I have an upcoming show starting this Monday, March 24th that runs through April 27th. Spacing Magazine is presenting A Decade’s Dose of Imagery, and is hosted by Urbanspace Gallery. The exhibition features a small collection of photos from the ddoi archive, plus a big wall of all the photos from the 10 years in small thumbnails. Check it out if you’re in town.
Shooting snowflakes are fun but can be challenging. For these shots I used a Panasonic GH3 and a Lumix 100-300mm lens with an old manual 50mm lens attached to it in reverse (face to face using a macro coupler ring). For light I used a small LED light source. The setup looked like this:
To properly see and photograph snowflakes, they need to be lit from a specific angle. I moved the light source around to get the effect I like while triggering the shutter with a remote.
As shown in this video, a very small change in the angle of light will have a dramatic effect.
Sorry about the last post, I’m working on a project that needs to be cleared with the client first, hence the password protection. In the meantime here’s a test I did for it. I attached a Panasonic GF1 to the car for this test. Stay tuned for full video.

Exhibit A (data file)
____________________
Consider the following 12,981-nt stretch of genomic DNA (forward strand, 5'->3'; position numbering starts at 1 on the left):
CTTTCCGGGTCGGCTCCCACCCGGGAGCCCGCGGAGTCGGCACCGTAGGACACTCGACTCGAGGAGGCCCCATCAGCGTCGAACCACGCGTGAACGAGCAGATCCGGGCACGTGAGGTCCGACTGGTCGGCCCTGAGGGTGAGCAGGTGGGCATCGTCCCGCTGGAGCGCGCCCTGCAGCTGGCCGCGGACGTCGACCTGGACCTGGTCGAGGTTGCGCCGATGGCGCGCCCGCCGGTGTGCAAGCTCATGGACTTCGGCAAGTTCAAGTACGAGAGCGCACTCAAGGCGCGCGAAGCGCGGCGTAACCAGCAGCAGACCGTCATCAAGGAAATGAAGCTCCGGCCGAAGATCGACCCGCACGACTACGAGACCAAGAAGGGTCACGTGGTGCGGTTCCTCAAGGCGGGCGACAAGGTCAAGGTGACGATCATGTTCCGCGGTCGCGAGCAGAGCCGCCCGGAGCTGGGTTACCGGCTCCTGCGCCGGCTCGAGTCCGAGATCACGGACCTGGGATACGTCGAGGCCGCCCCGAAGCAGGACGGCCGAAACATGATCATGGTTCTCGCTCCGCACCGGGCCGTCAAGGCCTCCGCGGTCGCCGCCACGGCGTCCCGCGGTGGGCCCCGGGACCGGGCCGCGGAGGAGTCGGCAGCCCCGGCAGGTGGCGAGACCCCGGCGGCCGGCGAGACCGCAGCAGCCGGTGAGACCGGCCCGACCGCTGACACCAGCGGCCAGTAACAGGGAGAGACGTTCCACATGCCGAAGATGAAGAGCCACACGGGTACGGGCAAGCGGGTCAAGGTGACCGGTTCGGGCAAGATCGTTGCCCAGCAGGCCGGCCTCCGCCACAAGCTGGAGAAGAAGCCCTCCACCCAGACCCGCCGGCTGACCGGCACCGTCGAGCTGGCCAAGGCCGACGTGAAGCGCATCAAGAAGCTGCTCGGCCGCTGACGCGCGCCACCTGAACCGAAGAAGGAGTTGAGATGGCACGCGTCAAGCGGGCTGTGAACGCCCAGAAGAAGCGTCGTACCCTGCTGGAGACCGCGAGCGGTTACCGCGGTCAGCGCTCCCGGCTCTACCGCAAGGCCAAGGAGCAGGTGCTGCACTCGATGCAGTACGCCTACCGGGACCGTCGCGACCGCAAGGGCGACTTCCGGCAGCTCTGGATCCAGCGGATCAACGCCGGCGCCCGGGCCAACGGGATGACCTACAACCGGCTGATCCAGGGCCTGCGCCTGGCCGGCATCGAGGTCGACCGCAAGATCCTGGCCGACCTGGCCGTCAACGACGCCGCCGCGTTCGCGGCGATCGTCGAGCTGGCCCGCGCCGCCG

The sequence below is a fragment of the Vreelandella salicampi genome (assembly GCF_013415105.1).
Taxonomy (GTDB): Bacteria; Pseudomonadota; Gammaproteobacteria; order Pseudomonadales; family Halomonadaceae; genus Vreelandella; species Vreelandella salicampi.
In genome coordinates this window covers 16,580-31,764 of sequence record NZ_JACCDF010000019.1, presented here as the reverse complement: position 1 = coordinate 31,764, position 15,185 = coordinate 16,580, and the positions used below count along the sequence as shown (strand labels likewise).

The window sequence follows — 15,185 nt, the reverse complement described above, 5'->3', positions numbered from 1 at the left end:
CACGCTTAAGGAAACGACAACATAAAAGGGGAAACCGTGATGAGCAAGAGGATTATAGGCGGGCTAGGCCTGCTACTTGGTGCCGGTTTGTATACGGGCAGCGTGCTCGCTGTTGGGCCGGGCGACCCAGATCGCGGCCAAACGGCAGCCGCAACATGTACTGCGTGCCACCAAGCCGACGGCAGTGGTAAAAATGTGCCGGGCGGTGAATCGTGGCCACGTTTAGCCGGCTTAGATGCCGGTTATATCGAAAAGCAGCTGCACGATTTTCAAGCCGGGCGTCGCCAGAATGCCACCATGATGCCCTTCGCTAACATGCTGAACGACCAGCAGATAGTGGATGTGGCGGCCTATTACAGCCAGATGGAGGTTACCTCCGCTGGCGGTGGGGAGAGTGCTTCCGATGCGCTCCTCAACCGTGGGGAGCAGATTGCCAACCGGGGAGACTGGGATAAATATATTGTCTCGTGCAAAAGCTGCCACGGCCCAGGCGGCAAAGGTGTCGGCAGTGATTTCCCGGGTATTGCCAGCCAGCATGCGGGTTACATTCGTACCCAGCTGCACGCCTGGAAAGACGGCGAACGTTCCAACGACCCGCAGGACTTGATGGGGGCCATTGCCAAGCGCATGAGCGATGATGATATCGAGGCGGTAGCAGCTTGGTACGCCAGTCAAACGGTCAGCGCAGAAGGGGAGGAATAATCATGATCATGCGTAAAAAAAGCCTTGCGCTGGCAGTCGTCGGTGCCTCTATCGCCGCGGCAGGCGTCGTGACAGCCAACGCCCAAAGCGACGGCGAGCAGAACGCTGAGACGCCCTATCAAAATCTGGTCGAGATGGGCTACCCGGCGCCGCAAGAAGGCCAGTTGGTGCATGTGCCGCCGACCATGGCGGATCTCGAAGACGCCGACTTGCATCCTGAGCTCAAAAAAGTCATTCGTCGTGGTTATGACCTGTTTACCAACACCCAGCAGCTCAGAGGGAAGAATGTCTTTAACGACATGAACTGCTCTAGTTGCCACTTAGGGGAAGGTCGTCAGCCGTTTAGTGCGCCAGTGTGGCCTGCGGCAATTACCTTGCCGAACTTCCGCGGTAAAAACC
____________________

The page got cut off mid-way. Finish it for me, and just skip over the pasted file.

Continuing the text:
If you post images anywhere online you might wonder which one of your images are more popular and which ones are more shared or bookmarked. Two of the most common image sharing/reblogging/pinning/bookmarking sites are Pinterest and Tumblr.
Here’s a brief breakdown of my lighting setup for my Peter Mansbridge shoot.
I had about half an hour to setup and 20 minutes to shoot Mr. Mansbridge. He is a very important figure in Canada and I was quite nervous! I didn’t have an assistant which meant I needed to carry minimum gear and I needed to shoot very fast. I decided to shoot with my favourite portrait lens, the Canon EF 85mm f1.8 on the 5D Mark II.